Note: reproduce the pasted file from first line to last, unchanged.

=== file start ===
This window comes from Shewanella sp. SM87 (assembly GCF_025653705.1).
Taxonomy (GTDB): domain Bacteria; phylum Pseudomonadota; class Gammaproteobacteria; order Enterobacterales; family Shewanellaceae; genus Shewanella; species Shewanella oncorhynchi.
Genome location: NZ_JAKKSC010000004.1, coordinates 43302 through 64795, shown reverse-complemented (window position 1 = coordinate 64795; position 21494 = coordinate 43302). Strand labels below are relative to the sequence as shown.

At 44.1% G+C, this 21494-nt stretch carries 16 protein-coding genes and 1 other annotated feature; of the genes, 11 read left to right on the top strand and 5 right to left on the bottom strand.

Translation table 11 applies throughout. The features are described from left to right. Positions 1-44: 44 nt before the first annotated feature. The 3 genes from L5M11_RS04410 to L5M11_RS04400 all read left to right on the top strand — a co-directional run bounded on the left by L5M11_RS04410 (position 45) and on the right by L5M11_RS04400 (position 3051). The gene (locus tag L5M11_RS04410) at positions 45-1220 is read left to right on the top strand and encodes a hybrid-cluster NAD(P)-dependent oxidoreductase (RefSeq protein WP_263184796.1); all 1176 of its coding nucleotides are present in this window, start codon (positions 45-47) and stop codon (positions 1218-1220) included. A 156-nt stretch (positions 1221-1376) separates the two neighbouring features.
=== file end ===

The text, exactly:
This window comes from Shewanella sp. SM87 (assembly GCF_025653705.1).
Taxonomy (GTDB): domain Bacteria; phylum Pseudomonadota; class Gammaproteobacteria; order Enterobacterales; family Shewanellaceae; genus Shewanella; species Shewanella oncorhynchi.
Genome location: NZ_JAKKSC010000004.1, coordinates 43302 through 64795, shown reverse-complemented (window position 1 = coordinate 64795; position 21494 = coordinate 43302). Strand labels below are relative to the sequence as shown.

At 44.1% G+C, this 21494-nt stretch carries 16 protein-coding genes and 1 other annotated feature; of the genes, 11 read left to right on the top strand and 5 right to left on the bottom strand.

Translation table 11 applies throughout. The features are described from left to right. Positions 1-44: 44 nt before the first annotated feature. The 3 genes from L5M11_RS04410 to L5M11_RS04400 all read left to right on the top strand — a co-directional run bounded on the left by L5M11_RS04410 (position 45) and on the right by L5M11_RS04400 (position 3051). The gene (locus tag L5M11_RS04410) at positions 45-1220 is read left to right on the top strand and encodes a hybrid-cluster NAD(P)-dependent oxidoreductase (RefSeq protein WP_263184796.1); all 1176 of its coding nucleotides are present in this window, start codon (positions 45-47) and stop codon (positions 1218-1220) included. A 156-nt stretch (positions 1221-1376) separates the two neighbouring features.